For decades, new music was released every Tuesday. Before then, Monday had been the long-standing release day for new jams in the U.S. As of 2015, new music comes out every Friday, but YEW!‘s Coté + Cantore need the weekend to marinate, consume, and digest these audible delicacies before recommending them to YEW!
That being said, from ATRIARCH to ALGIERS to WAVVES, here are 5 New Music Picks For YEW! (Week of 6/19):
ATRIARCH / “Inferno”
When I read the words, “ritualistic, apocalyptic noisemakers, mind-altering, doom-soaked, death rock”, all in the same sentence describing a band, I’m immediately interested. I mean, who doesn’t like venturing “into the blackened abyss with haunting incantations, exotic drones, and crushing aural experimentations that boldly embrace death’s cold heart”? ATRIARCH mixes elements of post-punk, gothic doom, black metal, sludge, and noise to create an epic soundscape that is not for the faint of heart. If you’re a fan of Neurosis, OM, Christian Death, or even The Melvins, you’ll be able to jive with this madness. I’m so psyched on this band and just by listening for 30 seconds, I can tell that they’re going to be a force to be reckoned with when they play live, can’t wait to see these dudes destroy a stage hopefully very soon.—Chris Coté
Radiohead / OK Computer OKNOTOK 1997 2017
The 20th anniversary reissue (OKNOTOK) of OK Computer pairs the original album with eight B-sides and rarities that were recorded during the same era — some previously released, others being released for the first time. Performed live in the past, the previously unreleased songs include “I Promise,” “Man of War,” and “Lift.” Of the three, “Man of War” is the best track, but “Lift” made this grown man cry. Simply, this is Radiohead at their best. — chris cantore
Washed Out / “Hard To Say Goodbye”
I think we’ve found a new entry for the “Top 5 Songs Of The Summer” list everyone is putting together. “Hard To Say Goodbye” by Washed Out is a wonderful little ditty that is as inspired by house music as it is by the Beach Boys. This upbeat jam is absolutely perfect for the beginning or ending of a lazy summer beach day. Crank this tune, and close your eyes, you’ll be transported to a super hip roof party with scantily clad Brooklyn-ites swaying to the music. Or better yet, you’ll see images of a hipster beauty skipping along the beach with her hair flowing in the breeze as the sunset silhouettes her body. To be honest, this song is making me horny.—Chris Coté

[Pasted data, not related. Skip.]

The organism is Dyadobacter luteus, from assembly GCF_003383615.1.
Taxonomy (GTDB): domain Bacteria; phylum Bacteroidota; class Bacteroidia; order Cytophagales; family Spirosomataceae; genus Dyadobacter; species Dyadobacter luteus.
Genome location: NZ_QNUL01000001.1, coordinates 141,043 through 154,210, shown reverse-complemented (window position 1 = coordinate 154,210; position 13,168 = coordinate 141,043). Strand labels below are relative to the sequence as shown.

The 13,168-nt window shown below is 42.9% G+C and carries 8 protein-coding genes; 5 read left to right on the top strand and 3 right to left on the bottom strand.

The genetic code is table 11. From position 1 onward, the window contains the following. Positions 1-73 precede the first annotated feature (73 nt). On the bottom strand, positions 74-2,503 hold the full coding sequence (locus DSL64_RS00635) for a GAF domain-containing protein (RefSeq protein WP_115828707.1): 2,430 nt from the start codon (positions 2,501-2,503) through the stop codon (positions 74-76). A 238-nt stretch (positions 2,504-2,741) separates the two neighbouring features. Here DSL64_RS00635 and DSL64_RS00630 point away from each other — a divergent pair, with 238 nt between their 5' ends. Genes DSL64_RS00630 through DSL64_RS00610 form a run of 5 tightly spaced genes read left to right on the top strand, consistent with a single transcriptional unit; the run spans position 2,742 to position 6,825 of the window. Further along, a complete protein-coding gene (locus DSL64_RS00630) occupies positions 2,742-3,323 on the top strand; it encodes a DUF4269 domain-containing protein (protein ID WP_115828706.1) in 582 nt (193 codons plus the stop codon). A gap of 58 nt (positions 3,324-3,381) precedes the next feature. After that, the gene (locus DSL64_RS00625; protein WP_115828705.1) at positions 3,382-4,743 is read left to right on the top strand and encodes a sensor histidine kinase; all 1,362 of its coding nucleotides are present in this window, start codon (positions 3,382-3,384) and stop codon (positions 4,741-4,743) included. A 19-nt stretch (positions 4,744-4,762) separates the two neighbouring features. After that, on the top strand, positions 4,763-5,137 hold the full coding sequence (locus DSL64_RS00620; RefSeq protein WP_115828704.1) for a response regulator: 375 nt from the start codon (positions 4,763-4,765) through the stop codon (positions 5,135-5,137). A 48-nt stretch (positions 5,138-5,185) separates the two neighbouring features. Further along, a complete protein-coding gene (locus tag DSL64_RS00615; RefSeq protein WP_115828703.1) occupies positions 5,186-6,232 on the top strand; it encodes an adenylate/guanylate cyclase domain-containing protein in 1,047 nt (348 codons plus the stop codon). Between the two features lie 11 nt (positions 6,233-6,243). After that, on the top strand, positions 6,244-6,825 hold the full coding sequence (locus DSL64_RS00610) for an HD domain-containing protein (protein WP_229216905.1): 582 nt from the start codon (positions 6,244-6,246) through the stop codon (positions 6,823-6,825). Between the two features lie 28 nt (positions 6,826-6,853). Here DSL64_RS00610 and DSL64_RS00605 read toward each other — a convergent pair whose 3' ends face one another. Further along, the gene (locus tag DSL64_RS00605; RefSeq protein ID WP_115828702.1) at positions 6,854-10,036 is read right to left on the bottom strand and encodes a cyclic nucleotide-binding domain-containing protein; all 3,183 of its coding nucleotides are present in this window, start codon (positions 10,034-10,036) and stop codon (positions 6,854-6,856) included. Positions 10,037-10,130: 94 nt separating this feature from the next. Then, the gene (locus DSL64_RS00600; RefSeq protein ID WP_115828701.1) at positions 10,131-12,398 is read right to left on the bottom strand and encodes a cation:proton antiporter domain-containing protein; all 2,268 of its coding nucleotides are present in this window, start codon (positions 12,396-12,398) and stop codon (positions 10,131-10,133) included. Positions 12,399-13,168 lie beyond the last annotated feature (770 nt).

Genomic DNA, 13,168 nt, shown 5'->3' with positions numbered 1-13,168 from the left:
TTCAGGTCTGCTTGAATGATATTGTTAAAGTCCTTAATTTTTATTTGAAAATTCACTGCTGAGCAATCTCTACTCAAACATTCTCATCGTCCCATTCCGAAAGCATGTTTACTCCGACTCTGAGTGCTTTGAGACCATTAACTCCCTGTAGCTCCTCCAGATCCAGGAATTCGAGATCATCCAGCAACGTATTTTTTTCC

Algiers / The Underside of Power
The second album from London/Atlanta four-piece Algiers fuses classic 60s soul with post-punk experimentation. Filled with bleak lyrics carrying troubling political themes, singer Franklin Fisher recently said in an interview “we started recording right around the time Brexit happened and finished the album’s mixing and mastering right around Trump’s inauguration.” That being said, it ain’t all negative — The Underside of Power does offer glimmers of hope and listening to this album will make you feel smarter while putting more hair on your chest and/or genitals. — chris cantore.
Wavves / “Stupid In Love”
Wavves is a band that started out as pretty straightforward indie-punk, but have transformed in to a much more complex and harder-to-pinpoint musical force. This new track illustrates this band’s current direction perfectly. “Stupid In Love” is an exploration in to noise-rock, trashy-indie rock, and almost has a post apocalyptic surf rock tinge to it—all of this probably didn’t make much sense, but neither does this song, and that’s a good thing! Fans of Animal Collective and Flaming Lips will be down with this track, I’m down with it, too. This song is a beautiful mess and the more you listen, the more you’ll like it.—Chris Coté
Grizzly Bear / “Four Cypresses”
The third song from their forthcoming album Painted Ruins, due in August, Grizzly Bear’s Daniel Rossen recent told Pitchfork that he wrote the song from the “perspective of a homeless person sleeping in the driveway of a place he was staying in L.A., but broadened to encompass his thoughts about the refugee experience and life during wartime.” Heavy. Like everything the indie rock vets touch, “Four Cypresses” methodically sways through musical bliss — whatever that means. chris cantore